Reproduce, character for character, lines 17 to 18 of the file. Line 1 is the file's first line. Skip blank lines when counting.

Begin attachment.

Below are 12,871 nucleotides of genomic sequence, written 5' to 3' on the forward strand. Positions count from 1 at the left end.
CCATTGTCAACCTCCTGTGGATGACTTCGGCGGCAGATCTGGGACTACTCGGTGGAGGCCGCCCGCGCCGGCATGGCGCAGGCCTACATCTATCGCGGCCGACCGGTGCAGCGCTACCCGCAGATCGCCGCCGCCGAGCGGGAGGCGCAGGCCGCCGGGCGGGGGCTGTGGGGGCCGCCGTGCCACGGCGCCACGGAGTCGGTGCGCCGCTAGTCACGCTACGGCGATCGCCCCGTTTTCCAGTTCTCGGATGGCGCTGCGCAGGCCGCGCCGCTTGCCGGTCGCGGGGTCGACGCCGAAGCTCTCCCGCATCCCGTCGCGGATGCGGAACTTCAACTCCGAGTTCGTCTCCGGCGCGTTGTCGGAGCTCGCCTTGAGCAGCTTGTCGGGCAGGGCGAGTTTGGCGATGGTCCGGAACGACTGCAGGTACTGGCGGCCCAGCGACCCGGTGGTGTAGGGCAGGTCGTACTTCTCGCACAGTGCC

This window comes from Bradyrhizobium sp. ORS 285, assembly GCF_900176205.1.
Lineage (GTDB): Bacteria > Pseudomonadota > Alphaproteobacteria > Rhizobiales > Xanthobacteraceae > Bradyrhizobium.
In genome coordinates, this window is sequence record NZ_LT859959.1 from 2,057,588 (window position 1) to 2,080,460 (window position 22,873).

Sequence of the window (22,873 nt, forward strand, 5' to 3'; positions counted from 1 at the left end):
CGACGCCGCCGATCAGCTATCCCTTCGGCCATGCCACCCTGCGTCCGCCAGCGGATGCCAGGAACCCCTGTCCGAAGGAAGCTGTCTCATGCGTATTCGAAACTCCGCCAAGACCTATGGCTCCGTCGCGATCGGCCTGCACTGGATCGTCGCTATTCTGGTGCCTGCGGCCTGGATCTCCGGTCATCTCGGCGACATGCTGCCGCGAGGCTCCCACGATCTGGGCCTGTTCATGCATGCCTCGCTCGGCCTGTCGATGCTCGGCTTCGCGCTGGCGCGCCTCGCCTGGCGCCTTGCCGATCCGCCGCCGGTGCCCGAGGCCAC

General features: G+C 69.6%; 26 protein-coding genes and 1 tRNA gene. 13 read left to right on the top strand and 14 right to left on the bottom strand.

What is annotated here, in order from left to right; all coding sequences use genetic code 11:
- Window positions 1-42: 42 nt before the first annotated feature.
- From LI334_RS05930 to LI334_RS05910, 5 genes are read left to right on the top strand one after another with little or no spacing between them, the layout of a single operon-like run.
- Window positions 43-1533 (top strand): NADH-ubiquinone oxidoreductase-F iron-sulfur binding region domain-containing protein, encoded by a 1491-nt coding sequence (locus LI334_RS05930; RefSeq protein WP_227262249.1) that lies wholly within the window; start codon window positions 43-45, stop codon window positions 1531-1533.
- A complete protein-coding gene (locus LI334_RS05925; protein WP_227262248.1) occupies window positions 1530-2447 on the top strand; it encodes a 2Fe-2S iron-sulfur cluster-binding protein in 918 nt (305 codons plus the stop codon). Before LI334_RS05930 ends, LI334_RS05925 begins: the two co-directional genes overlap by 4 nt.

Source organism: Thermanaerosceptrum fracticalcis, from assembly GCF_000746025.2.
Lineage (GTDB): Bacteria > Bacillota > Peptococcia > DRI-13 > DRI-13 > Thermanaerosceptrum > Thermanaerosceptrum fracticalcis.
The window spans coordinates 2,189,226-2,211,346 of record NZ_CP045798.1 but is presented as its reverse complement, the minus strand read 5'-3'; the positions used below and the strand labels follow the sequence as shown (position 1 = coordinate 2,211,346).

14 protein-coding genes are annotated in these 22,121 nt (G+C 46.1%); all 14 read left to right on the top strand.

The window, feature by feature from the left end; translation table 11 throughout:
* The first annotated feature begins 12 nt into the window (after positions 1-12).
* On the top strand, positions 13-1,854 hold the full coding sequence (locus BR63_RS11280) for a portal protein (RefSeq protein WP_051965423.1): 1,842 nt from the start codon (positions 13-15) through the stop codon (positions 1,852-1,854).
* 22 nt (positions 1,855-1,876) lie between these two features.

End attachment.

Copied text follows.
14 protein-coding genes are annotated in these 22,121 nt (G+C 46.1%); all 14 read left to right on the top strand.

The window, feature by feature from the left end; translation table 11 throughout: